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Formspring: round 2

March 7, 2010

As always, if you have any questions, you can ask them at my formspring page.

If you don’t have a goal weight, how do you know when you’ve lost enough and it’s time to stop dieting? -Tricia

Basically, my idea is that I’ll stop losing weight when I have to use drastic or unhealthy methods to keep losing weight. So when I reach a point where getting any more weight off involves lots of hunger or too much exercise then I’ll stop there.

BTW, I would define lots of hunger as the kind of dieting where I’m obsessed with food all day, feel cranky, have physical hunger pains etc… IOW, the way I used to think that being on a diet had to feel. And too much exercise is both when I don’t give my body a chance to recover and when feeling obligated to exercise outweighs my enjoyment of movement.

I was curious as to how you process the 5% success rate for dieting with your decision to lose weight. Do you believe that you will definitely be one of the rare success stories?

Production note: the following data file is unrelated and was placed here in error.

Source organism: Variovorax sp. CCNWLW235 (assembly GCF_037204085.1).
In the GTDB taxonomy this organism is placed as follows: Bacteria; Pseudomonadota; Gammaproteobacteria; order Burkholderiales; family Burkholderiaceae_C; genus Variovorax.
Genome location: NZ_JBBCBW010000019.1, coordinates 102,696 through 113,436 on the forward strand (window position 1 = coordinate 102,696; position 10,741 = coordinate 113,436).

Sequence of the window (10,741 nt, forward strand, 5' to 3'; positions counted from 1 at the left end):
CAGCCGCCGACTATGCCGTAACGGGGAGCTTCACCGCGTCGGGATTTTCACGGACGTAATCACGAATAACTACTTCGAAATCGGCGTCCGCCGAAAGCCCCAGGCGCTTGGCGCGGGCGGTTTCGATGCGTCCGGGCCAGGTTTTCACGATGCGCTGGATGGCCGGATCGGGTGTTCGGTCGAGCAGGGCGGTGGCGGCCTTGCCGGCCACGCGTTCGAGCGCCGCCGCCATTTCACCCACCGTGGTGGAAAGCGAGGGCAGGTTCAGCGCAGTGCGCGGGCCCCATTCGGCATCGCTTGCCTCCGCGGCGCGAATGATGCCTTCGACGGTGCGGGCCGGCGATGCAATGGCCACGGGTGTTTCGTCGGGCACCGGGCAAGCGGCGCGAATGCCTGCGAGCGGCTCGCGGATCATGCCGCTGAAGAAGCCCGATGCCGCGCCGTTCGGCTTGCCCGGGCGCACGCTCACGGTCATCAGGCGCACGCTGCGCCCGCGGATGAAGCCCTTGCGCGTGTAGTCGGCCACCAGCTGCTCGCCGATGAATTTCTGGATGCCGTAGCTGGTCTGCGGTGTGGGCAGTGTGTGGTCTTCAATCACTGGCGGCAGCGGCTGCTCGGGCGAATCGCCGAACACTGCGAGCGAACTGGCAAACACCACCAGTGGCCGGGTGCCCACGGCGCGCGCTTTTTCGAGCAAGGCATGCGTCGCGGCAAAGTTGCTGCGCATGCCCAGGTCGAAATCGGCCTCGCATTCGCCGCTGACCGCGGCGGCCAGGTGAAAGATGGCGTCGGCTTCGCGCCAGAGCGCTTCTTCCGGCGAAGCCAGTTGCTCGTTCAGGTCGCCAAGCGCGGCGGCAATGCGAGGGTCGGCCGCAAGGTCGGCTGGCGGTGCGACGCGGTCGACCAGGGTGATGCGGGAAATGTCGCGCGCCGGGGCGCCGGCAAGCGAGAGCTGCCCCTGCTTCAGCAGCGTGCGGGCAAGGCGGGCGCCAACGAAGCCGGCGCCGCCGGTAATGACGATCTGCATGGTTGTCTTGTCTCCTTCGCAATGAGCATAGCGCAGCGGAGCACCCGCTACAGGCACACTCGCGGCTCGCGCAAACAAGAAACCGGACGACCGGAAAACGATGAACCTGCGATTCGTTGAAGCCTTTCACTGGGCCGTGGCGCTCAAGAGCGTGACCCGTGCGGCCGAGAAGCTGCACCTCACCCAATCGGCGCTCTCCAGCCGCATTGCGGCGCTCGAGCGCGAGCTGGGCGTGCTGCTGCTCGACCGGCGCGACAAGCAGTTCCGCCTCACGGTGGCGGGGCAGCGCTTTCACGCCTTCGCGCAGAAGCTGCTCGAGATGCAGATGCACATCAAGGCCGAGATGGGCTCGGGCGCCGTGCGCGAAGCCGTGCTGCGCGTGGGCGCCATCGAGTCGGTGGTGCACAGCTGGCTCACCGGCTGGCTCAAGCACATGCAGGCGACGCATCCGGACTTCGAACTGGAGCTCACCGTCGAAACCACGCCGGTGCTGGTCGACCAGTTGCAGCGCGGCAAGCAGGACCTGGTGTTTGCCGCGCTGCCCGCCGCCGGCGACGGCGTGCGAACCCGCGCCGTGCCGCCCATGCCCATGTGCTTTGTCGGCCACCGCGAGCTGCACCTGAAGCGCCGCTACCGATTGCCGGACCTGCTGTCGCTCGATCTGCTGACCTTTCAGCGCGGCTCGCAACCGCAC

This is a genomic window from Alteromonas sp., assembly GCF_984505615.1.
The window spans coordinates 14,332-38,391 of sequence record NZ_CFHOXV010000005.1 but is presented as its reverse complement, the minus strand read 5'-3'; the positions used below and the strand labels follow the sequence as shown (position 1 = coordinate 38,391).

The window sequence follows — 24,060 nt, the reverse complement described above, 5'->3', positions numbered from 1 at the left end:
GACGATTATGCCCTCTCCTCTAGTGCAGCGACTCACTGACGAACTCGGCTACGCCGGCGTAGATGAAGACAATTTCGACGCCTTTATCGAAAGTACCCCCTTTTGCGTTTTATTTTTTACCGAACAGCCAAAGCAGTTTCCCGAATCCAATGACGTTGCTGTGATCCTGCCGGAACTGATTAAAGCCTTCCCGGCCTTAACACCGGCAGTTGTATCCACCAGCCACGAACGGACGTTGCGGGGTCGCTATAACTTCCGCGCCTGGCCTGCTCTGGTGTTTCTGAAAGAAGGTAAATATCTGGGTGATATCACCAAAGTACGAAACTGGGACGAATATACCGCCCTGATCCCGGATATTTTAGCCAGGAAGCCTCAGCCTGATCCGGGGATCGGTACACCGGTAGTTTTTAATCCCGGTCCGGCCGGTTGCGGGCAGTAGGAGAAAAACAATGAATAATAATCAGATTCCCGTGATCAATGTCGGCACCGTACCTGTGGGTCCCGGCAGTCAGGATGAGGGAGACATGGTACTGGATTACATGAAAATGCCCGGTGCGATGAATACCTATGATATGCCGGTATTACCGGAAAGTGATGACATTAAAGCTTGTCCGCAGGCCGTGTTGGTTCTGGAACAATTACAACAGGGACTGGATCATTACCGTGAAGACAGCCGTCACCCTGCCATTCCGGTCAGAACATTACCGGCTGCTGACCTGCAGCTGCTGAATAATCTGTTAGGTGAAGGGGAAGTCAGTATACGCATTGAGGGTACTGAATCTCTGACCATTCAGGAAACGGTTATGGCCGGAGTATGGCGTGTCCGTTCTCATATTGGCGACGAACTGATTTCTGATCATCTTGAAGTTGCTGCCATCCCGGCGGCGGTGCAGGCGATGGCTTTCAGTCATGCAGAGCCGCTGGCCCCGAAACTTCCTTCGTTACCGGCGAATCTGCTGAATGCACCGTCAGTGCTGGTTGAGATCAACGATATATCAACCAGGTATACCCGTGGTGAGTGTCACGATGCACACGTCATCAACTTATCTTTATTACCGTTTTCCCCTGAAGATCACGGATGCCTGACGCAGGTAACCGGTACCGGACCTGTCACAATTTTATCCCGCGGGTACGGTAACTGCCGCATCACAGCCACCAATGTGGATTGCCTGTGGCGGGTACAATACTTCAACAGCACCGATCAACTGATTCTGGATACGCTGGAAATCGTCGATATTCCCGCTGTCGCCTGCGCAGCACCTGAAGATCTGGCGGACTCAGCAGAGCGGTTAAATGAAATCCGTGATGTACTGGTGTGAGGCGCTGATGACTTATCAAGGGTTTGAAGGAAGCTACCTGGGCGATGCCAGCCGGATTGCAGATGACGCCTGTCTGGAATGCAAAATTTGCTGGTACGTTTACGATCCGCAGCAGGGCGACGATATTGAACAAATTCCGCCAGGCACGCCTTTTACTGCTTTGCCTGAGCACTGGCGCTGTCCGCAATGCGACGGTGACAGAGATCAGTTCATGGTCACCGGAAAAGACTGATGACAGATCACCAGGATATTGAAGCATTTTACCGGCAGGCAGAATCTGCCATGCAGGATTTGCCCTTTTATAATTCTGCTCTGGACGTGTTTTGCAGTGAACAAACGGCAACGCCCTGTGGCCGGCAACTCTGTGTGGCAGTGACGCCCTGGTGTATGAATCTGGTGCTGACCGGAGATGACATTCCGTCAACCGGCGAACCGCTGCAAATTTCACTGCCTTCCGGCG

This is really easy to answer. I don’t believe the failure rate for weight loss is 95%. I think it’s high, but not that high. And I’m in some classes where the percentage of people who won’t pass can be as high as 50%, I’m still in the classes because 1)it’s worth it to me to try and do this and 2)I believe I know what I need to do in order to pass my classes. It’s not a perfect analogy, but I feel the same about fat loss.

You never mention your weight, or change in size. I’m curious how your high sugar but regular calorie diet is affecting this.

Well, first I should clarify that my high sugar diet was only for a briefish period of time. I’m now back to a more balanced way of eating with higher protein, lots of veggies and fruit and, yes, sweet stuff sometimes too.

However, even when my diet was high in sugar, I was still relying on counting calories to lose weight so it didn’t affect my weight loss much at all nor did it seem to change my waist circumference (I’ve heard some theories that higher sugar diets can affect where you gain weight.) I will say that it’s harder to maintain a larger deficit when you’re not eating filling foods though.

On a related note, I don’t get specific with how the scale or other measurements are changing. This is mainly for me. I want to see a downward trend, but I don’t want to obsess and not blogging the numbers is one of many ways I avoid that obsession.

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